On the other hand, the pub now has an app. It’s in the iOS store. It has beer launches, too, and while tweeting from it I was noticed by a local bookstore and invited to drop in for a flash signing. Verily, things sometimes do change – this would never have happened in 1998.

We are, in fact, living through the earlier moments of “Accelerando”, because that part of the novel the story “Lobsters” – was set in the predictable near-future. But “Accelerando” as a whole doesn’t seem to be coming true, and a good thing too. In the background of what looks like a Panglossian techno-optimist novel, horrible things are happening. Most of humanity is wiped out, then arbitrarily resurrected in mutilated form by the Vile Offspring. Cspitalism eats everything then the logic of competition pushes it so far that merely human entities can no longer compete; we’re a fat, slow-moving, tasty resource – like the dodo. Our narrative perspective, Aineko, is not a talking cat: it’s a vastly superintelligent AI, coolly calculating, that has worked out that human beings are more easily manipulated if they think they’re dealing with a furry toy. The cat body is a sock puppet wielded by an abusive monster.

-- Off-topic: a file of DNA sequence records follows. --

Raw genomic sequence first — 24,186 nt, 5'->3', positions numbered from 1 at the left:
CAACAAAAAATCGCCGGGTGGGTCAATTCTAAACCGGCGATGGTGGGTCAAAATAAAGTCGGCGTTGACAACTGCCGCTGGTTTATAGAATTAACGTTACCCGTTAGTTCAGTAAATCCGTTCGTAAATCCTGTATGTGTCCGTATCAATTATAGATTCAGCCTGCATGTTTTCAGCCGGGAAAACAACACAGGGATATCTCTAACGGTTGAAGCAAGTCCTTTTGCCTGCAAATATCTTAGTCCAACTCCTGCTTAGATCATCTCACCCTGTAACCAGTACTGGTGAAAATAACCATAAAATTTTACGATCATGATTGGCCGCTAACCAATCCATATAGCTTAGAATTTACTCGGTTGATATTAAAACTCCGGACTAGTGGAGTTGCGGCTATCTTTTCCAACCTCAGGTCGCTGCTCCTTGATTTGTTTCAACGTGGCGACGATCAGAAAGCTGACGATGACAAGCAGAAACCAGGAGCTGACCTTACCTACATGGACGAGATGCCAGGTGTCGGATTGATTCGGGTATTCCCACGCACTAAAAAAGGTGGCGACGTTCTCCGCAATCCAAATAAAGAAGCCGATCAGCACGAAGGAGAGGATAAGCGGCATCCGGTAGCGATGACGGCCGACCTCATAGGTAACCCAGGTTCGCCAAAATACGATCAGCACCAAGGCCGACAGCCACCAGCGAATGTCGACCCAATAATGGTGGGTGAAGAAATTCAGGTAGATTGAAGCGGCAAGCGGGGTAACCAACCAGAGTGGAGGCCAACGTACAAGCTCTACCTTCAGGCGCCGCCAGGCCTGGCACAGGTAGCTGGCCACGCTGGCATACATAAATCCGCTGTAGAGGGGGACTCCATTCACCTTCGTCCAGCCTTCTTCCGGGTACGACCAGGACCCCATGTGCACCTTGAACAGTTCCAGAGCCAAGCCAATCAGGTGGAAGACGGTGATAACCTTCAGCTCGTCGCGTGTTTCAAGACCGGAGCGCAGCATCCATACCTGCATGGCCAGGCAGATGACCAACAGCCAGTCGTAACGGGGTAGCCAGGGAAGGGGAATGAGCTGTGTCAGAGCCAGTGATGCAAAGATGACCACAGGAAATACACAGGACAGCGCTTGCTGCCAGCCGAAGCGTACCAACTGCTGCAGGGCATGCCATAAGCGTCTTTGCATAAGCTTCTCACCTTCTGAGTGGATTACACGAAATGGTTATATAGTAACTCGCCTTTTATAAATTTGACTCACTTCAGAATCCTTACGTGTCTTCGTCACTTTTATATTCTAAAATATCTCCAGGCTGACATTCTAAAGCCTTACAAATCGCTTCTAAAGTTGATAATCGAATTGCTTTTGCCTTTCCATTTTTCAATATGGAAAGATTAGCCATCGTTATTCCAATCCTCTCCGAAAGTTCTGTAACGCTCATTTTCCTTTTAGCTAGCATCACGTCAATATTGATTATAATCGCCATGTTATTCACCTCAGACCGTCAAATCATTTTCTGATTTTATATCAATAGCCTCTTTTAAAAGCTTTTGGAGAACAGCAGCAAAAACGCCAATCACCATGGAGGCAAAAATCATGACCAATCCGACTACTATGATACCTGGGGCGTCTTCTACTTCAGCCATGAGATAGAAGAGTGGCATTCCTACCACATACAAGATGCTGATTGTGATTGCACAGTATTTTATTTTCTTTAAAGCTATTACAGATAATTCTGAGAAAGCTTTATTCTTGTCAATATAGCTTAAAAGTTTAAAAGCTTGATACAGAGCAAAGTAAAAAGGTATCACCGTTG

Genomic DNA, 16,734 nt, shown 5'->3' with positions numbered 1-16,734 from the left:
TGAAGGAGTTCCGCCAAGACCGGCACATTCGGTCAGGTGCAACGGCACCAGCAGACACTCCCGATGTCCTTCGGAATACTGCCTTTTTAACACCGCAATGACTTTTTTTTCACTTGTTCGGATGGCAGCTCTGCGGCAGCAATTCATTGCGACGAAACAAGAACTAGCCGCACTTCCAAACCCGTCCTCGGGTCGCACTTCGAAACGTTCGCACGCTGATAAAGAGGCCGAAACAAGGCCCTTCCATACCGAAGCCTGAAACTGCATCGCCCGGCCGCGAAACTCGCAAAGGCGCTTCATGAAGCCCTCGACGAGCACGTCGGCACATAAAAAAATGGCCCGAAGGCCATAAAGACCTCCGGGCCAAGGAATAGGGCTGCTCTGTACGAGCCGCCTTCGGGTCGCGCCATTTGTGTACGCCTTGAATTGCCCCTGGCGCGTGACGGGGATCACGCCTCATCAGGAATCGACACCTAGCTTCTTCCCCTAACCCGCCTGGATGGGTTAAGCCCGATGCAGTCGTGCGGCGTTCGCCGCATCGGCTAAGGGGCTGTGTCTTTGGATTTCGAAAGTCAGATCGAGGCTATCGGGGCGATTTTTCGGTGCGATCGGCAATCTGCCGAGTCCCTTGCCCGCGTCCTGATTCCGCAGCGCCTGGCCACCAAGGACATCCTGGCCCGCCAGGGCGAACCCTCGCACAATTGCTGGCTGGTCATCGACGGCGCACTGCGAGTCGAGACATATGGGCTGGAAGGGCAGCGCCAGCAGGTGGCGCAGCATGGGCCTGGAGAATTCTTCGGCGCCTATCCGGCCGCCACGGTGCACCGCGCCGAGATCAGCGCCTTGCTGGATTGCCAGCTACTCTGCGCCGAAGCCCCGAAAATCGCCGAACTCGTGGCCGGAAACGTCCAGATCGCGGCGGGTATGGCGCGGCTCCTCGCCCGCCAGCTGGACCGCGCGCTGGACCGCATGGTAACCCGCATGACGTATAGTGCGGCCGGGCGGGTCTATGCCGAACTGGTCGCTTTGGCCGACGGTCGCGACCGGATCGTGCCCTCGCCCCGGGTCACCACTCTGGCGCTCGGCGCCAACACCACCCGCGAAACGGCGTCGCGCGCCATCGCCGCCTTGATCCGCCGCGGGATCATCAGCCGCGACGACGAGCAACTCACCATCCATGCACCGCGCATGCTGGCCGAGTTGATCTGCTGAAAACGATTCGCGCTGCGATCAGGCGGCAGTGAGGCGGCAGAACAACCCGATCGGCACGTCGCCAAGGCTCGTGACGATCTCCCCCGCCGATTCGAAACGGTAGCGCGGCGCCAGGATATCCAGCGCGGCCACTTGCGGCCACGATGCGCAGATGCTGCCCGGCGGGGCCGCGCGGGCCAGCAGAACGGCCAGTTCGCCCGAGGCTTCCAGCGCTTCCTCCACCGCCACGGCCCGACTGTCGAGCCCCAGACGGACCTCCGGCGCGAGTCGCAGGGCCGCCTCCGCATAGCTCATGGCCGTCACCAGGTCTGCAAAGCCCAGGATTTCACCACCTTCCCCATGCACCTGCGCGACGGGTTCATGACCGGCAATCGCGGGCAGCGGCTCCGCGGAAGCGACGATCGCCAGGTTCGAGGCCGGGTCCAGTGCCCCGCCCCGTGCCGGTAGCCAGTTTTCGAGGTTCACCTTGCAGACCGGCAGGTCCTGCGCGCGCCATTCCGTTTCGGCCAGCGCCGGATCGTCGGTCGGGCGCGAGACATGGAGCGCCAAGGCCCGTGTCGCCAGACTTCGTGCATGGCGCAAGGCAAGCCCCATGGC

The logic of exponential progress at a tempo rising to a vertical spike is a logic that has no room in it for humanity. It’s also a false apprehension based on the assumption that the current state of affairs will persist indefinitely. We’ve had these exponentiating progress spikes in the past; they generally turn out to be a sigmoid curve, and the rate of exponentially increasing progress suddenly flips upside-down, converging slowly with a plateau.